Don't Blame It on Rio ... or Brasilia Either

The search for better economic policy.
Feb. 12 1999 3:30 AM

Don't Blame It on Rio ... or Brasilia Either

The real is caught in a confidence trap.

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Which brings us to the story of the latest crisis. The IMF program fell apart, predictably, though earlier than most people expected. Still, on the Friday in January when the real was floated things didn't look too bad. The currency didn't fall as much as some feared, and the stock market soared. It looked, in other words, as if Jeff Sachs had been right. Then, over the weekend, Washington officials convinced Brazil to raise interest rates. When the interest rate increase was announced, panic set in and the currency plunged. Instead of helping, in other words, the interest rate increase apparently simply reinforced the vicious circle.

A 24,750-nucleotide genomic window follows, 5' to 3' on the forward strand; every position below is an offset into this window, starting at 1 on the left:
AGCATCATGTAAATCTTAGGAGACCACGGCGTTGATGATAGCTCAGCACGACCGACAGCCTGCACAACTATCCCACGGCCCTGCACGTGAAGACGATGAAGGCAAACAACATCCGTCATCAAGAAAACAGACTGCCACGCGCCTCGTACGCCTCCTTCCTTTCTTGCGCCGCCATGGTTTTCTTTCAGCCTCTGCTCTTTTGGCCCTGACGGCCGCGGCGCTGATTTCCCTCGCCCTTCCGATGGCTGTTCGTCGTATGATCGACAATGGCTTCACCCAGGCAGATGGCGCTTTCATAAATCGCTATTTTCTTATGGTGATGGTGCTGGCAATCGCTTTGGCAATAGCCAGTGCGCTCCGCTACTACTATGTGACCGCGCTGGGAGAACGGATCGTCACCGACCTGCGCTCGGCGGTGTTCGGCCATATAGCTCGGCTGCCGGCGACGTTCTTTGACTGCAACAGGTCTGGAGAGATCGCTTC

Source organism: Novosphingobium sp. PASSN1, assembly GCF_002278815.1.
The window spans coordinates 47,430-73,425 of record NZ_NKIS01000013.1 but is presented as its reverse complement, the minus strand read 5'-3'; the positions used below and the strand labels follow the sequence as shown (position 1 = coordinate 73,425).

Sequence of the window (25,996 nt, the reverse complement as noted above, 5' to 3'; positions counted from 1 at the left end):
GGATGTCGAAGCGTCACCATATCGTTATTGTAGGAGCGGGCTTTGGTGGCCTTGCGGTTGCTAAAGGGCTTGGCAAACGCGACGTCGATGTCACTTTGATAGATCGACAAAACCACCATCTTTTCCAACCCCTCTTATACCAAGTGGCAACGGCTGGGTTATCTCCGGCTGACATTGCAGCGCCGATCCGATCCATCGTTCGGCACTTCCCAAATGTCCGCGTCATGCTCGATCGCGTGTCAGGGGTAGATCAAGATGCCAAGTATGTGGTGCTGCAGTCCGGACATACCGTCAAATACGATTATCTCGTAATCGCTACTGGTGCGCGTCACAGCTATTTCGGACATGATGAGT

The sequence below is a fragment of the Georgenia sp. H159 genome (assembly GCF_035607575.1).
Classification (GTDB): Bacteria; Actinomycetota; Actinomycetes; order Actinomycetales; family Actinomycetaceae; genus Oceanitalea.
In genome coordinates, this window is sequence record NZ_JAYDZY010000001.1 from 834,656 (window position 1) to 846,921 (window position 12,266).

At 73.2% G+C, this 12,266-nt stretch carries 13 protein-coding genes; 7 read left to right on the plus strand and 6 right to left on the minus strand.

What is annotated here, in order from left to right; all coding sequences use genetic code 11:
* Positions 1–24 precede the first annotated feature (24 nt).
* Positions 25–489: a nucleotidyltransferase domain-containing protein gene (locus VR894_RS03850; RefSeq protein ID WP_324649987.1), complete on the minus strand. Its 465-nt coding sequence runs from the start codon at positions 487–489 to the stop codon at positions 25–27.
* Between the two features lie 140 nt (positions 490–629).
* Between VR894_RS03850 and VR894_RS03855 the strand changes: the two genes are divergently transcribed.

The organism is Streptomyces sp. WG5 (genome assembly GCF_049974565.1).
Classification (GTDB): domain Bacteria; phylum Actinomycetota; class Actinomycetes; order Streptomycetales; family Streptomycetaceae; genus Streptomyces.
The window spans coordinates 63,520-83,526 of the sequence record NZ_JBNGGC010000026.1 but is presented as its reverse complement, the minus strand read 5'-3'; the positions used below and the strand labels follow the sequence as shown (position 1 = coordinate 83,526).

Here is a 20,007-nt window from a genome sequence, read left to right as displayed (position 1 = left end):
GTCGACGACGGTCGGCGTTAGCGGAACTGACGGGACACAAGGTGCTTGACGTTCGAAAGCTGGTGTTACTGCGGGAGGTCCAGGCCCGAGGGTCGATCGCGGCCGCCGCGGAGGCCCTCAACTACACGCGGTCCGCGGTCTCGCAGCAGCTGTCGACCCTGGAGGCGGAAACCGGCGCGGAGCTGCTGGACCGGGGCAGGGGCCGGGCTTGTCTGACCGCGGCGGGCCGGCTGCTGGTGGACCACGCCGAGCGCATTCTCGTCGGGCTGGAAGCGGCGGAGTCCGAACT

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Maybe it is still possible to push the reset button--to rewind the tape to mid-January and recapture that initial optimism. After firing two central bank heads in close succession, Brazil appointed an aide to George Soros--an interesting move, particularly given the market action over the preceding couple of days. (For more on the recent turmoil, click.) And perhaps the new man can somehow say the magic words, find the formula that will turn self-fulfilling pessimism into self-fulfilling optimism. But win or lose, the story is, let us say, not exactly a wonderful advertisement for either the competence of the IMF or the virtues of the New World Order.

Paul Krugman writes a twice-weekly column for the New York Times and is professor of economics and international affairs at Princeton University. His home page contains links to many of his other articles and essays.

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